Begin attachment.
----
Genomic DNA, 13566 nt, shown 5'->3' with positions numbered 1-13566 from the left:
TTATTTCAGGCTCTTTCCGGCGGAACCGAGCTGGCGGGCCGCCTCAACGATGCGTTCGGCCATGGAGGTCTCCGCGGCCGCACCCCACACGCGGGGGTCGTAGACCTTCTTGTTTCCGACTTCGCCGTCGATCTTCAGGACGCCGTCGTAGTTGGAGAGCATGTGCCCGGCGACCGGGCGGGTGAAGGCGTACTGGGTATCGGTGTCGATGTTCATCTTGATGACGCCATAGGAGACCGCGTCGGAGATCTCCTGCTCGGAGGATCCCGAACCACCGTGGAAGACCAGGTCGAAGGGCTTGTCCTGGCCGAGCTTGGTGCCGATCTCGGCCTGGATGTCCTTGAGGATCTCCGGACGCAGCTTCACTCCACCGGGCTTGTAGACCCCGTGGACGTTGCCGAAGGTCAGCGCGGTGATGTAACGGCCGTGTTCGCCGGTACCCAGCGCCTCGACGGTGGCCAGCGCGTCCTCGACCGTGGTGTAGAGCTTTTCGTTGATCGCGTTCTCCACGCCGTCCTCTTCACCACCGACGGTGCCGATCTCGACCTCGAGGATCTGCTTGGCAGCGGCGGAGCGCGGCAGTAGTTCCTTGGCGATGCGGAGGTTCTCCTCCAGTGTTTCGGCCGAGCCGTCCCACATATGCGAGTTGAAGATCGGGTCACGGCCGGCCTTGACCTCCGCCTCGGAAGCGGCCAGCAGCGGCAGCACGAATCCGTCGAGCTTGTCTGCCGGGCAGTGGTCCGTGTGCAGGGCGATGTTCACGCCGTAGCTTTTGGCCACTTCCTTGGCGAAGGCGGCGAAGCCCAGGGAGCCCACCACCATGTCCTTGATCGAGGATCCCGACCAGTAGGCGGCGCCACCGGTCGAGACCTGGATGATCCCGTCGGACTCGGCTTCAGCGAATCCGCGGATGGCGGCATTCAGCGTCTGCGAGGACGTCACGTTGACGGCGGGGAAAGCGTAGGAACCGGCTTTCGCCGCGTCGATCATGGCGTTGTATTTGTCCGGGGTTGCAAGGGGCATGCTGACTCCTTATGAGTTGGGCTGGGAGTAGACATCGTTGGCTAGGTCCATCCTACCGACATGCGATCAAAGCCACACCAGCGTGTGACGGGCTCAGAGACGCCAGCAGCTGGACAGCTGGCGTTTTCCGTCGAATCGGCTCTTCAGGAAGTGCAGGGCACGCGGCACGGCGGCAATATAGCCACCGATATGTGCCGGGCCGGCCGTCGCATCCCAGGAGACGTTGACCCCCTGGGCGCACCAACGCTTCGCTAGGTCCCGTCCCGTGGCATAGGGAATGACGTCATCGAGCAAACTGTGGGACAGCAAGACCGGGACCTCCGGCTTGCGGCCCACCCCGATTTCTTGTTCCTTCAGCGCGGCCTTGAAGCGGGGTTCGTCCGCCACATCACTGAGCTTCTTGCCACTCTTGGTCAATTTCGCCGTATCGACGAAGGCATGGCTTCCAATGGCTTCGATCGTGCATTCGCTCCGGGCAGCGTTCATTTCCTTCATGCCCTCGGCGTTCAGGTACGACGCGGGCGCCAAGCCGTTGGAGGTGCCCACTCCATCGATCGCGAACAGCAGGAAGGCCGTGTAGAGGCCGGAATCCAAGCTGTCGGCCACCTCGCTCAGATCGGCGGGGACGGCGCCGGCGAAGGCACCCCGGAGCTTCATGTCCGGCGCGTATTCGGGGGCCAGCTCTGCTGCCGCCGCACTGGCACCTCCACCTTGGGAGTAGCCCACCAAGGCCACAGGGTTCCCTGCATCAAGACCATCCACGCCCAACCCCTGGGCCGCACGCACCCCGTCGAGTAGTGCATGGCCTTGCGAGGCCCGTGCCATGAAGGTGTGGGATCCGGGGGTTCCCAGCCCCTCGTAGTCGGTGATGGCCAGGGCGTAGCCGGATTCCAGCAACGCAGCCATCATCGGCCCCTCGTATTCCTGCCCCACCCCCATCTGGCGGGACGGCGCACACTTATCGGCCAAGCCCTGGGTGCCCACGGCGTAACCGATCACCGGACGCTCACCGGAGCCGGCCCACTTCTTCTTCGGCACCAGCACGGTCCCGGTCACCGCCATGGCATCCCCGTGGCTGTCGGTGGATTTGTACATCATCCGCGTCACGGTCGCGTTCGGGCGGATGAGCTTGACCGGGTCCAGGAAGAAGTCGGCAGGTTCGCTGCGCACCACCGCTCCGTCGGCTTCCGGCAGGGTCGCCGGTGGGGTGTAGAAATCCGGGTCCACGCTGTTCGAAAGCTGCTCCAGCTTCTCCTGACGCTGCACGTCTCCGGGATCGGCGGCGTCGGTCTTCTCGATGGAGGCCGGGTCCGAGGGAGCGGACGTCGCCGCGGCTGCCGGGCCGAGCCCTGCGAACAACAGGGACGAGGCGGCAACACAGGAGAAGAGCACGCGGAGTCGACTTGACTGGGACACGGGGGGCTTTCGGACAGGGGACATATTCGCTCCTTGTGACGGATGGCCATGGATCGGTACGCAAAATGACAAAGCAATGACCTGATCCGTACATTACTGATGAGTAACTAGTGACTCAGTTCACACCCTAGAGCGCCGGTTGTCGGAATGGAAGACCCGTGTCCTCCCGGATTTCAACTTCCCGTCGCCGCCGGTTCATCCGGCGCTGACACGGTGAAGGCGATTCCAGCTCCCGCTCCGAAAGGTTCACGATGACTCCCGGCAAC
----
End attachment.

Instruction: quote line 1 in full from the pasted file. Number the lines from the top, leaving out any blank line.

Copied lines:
Genomic DNA, 13566 nt, shown 5'->3' with positions numbered 1-13566 from the left: